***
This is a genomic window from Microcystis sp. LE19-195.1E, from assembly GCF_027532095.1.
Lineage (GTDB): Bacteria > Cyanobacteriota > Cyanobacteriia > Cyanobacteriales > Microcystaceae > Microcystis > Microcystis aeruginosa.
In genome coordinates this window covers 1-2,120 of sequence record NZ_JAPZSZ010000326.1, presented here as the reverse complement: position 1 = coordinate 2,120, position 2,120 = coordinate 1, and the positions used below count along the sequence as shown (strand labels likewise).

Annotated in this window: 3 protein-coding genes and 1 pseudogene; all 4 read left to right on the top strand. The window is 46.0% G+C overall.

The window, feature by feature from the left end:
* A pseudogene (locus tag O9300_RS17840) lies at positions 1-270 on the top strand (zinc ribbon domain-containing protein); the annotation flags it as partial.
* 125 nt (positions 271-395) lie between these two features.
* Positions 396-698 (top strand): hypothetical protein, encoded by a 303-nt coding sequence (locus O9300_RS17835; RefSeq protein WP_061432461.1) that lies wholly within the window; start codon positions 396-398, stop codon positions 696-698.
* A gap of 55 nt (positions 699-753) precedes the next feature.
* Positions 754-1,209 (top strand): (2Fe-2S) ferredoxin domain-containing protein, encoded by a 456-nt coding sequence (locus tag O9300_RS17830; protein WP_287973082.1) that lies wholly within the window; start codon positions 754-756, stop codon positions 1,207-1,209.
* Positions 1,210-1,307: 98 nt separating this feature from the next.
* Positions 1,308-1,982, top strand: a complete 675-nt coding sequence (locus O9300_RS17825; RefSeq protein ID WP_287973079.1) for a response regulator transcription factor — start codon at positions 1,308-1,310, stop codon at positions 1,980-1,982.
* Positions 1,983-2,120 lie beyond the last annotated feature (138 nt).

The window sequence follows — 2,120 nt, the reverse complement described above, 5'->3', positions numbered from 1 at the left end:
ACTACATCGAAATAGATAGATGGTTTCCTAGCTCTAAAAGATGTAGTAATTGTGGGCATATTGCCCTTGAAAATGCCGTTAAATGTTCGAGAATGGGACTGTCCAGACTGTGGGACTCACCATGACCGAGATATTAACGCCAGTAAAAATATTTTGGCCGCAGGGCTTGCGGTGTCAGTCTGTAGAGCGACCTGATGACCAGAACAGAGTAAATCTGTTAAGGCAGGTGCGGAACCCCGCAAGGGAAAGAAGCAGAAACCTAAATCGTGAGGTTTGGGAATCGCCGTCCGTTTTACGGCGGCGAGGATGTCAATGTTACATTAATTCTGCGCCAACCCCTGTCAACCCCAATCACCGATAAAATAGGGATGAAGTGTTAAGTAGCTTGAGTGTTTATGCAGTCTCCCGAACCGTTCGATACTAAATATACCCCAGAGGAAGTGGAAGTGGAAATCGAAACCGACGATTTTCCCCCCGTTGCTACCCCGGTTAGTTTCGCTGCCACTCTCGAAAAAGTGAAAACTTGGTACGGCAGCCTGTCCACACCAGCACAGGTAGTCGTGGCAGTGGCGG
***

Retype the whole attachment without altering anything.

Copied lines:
This is a genomic window from Microcystis sp. LE19-195.1E, from assembly GCF_027532095.1.
Lineage (GTDB): Bacteria > Cyanobacteriota > Cyanobacteriia > Cyanobacteriales > Microcystaceae > Microcystis > Microcystis aeruginosa.
In genome coordinates this window covers 1-2,120 of sequence record NZ_JAPZSZ010000326.1, presented here as the reverse complement: position 1 = coordinate 2,120, position 2,120 = coordinate 1, and the positions used below count along the sequence as shown (strand labels likewise).

Annotated in this window: 3 protein-coding genes and 1 pseudogene; all 4 read left to right on the top strand. The window is 46.0% G+C overall.

The window, feature by feature from the left end:
* A pseudogene (locus tag O9300_RS17840) lies at positions 1-270 on the top strand (zinc ribbon domain-containing protein); the annotation flags it as partial.
* 125 nt (positions 271-395) lie between these two features.
* Positions 396-698 (top strand): hypothetical protein, encoded by a 303-nt coding sequence (locus O9300_RS17835; RefSeq protein WP_061432461.1) that lies wholly within the window; start codon positions 396-398, stop codon positions 696-698.
* A gap of 55 nt (positions 699-753) precedes the next feature.
* Positions 754-1,209 (top strand): (2Fe-2S) ferredoxin domain-containing protein, encoded by a 456-nt coding sequence (locus tag O9300_RS17830; protein WP_287973082.1) that lies wholly within the window; start codon positions 754-756, stop codon positions 1,207-1,209.
* Positions 1,210-1,307: 98 nt separating this feature from the next.
* Positions 1,308-1,982, top strand: a complete 675-nt coding sequence (locus O9300_RS17825; RefSeq protein ID WP_287973079.1) for a response regulator transcription factor — start codon at positions 1,308-1,310, stop codon at positions 1,980-1,982.
* Positions 1,983-2,120 lie beyond the last annotated feature (138 nt).

The window sequence follows — 2,120 nt, the reverse complement described above, 5'->3', positions numbered from 1 at the left end:
ACTACATCGAAATAGATAGATGGTTTCCTAGCTCTAAAAGATGTAGTAATTGTGGGCATATTGCCCTTGAAAATGCCGTTAAATGTTCGAGAATGGGACTGTCCAGACTGTGGGACTCACCATGACCGAGATATTAACGCCAGTAAAAATATTTTGGCCGCAGGGCTTGCGGTGTCAGTCTGTAGAGCGACCTGATGACCAGAACAGAGTAAATCTGTTAAGGCAGGTGCGGAACCCCGCAAGGGAAAGAAGCAGAAACCTAAATCGTGAGGTTTGGGAATCGCCGTCCGTTTTACGGCGGCGAGGATGTCAATGTTACATTAATTCTGCGCCAACCCCTGTCAACCCCAATCACCGATAAAATAGGGATGAAGTGTTAAGTAGCTTGAGTGTTTATGCAGTCTCCCGAACCGTTCGATACTAAATATACCCCAGAGGAAGTGGAAGTGGAAATCGAAACCGACGATTTTCCCCCCGTTGCTACCCCGGTTAGTTTCGCTGCCACTCTCGAAAAAGTGAAAACTTGGTACGGCAGCCTGTCCACACCAGCACAGGTAGTCGTGGCAGTGGCGG